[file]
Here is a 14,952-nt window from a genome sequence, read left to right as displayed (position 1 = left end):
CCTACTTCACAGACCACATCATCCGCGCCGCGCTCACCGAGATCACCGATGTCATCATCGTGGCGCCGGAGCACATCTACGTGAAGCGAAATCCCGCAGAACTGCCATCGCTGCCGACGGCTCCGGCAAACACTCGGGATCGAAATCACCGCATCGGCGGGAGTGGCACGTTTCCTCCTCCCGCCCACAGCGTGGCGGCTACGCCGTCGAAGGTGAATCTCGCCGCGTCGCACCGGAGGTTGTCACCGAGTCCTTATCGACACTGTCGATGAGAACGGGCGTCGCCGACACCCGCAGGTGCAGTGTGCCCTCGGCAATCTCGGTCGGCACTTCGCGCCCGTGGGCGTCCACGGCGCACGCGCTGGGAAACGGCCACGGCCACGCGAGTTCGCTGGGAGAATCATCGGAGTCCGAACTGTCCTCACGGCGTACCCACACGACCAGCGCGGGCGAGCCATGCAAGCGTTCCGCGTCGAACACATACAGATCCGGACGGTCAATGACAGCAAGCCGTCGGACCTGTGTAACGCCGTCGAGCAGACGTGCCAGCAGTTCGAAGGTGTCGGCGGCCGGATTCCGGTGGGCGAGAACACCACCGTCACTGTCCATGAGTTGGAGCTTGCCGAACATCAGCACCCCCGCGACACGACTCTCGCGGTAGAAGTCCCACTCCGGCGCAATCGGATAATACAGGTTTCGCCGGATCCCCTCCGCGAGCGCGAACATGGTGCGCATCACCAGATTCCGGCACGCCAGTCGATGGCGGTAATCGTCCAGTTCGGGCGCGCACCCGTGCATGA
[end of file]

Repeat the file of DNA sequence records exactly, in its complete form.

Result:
Here is a 14,952-nt window from a genome sequence, read left to right as displayed (position 1 = left end):
CCTACTTCACAGACCACATCATCCGCGCCGCGCTCACCGAGATCACCGATGTCATCATCGTGGCGCCGGAGCACATCTACGTGAAGCGAAATCCCGCAGAACTGCCATCGCTGCCGACGGCTCCGGCAAACACTCGGGATCGAAATCACCGCATCGGCGGGAGTGGCACGTTTCCTCCTCCCGCCCACAGCGTGGCGGCTACGCCGTCGAAGGTGAATCTCGCCGCGTCGCACCGGAGGTTGTCACCGAGTCCTTATCGACACTGTCGATGAGAACGGGCGTCGCCGACACCCGCAGGTGCAGTGTGCCCTCGGCAATCTCGGTCGGCACTTCGCGCCCGTGGGCGTCCACGGCGCACGCGCTGGGAAACGGCCACGGCCACGCGAGTTCGCTGGGAGAATCATCGGAGTCCGAACTGTCCTCACGGCGTACCCACACGACCAGCGCGGGCGAGCCATGCAAGCGTTCCGCGTCGAACACATACAGATCCGGACGGTCAATGACAGCAAGCCGTCGGACCTGTGTAACGCCGTCGAGCAGACGTGCCAGCAGTTCGAAGGTGTCGGCGGCCGGATTCCGGTGGGCGAGAACACCACCGTCACTGTCCATGAGTTGGAGCTTGCCGAACATCAGCACCCCCGCGACACGACTCTCGCGGTAGAAGTCCCACTCCGGCGCAATCGGATAATACAGGTTTCGCCGGATCCCCTCCGCGAGCGCGAACATGGTGCGCATCACCAGATTCCGGCACGCCAGTCGATGGCGGTAATCGTCCAGTTCGGGCGCGCACCCGTGCATGA